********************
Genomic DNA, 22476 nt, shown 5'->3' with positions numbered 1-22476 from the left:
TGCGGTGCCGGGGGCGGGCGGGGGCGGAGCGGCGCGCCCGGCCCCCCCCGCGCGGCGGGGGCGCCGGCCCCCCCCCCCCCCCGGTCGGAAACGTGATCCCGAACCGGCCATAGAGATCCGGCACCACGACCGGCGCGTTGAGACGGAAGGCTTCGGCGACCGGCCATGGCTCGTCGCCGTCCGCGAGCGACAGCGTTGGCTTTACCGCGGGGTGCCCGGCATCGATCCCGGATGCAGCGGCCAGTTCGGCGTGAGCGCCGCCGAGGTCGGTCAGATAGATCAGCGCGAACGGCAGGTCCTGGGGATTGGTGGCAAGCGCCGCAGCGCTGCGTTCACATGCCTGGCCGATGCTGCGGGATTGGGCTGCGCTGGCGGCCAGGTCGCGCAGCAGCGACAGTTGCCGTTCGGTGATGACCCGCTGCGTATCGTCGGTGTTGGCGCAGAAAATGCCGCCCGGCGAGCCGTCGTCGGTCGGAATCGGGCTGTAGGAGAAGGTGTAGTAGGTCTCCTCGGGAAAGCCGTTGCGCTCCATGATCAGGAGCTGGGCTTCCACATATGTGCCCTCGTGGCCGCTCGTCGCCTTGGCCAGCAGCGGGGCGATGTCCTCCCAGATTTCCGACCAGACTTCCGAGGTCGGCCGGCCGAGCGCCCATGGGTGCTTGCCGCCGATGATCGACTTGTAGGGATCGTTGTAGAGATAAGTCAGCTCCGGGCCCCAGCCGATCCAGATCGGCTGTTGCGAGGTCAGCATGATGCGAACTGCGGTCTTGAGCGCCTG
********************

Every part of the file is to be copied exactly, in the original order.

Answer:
Genomic DNA, 22476 nt, shown 5'->3' with positions numbered 1-22476 from the left:
TGCGGTGCCGGGGGCGGGCGGGGGCGGAGCGGCGCGCCCGGCCCCCCCCGCGCGGCGGGGGCGCCGGCCCCCCCCCCCCCCCGGTCGGAAACGTGATCCCGAACCGGCCATAGAGATCCGGCACCACGACCGGCGCGTTGAGACGGAAGGCTTCGGCGACCGGCCATGGCTCGTCGCCGTCCGCGAGCGACAGCGTTGGCTTTACCGCGGGGTGCCCGGCATCGATCCCGGATGCAGCGGCCAGTTCGGCGTGAGCGCCGCCGAGGTCGGTCAGATAGATCAGCGCGAACGGCAGGTCCTGGGGATTGGTGGCAAGCGCCGCAGCGCTGCGTTCACATGCCTGGCCGATGCTGCGGGATTGGGCTGCGCTGGCGGCCAGGTCGCGCAGCAGCGACAGTTGCCGTTCGGTGATGACCCGCTGCGTATCGTCGGTGTTGGCGCAGAAAATGCCGCCCGGCGAGCCGTCGTCGGTCGGAATCGGGCTGTAGGAGAAGGTGTAGTAGGTCTCCTCGGGAAAGCCGTTGCGCTCCATGATCAGGAGCTGGGCTTCCACATATGTGCCCTCGTGGCCGCTCGTCGCCTTGGCCAGCAGCGGGGCGATGTCCTCCCAGATTTCCGACCAGACTTCCGAGGTCGGCCGGCCGAGCGCCCATGGGTGCTTGCCGCCGATGATCGACTTGTAGGGATCGTTGTAGAGATAAGTCAGCTCCGGGCCCCAGCCGATCCAGATCGGCTGTTGCGAGGTCAGCATGATGCGAACTGCGGTCTTGAGCGCCTG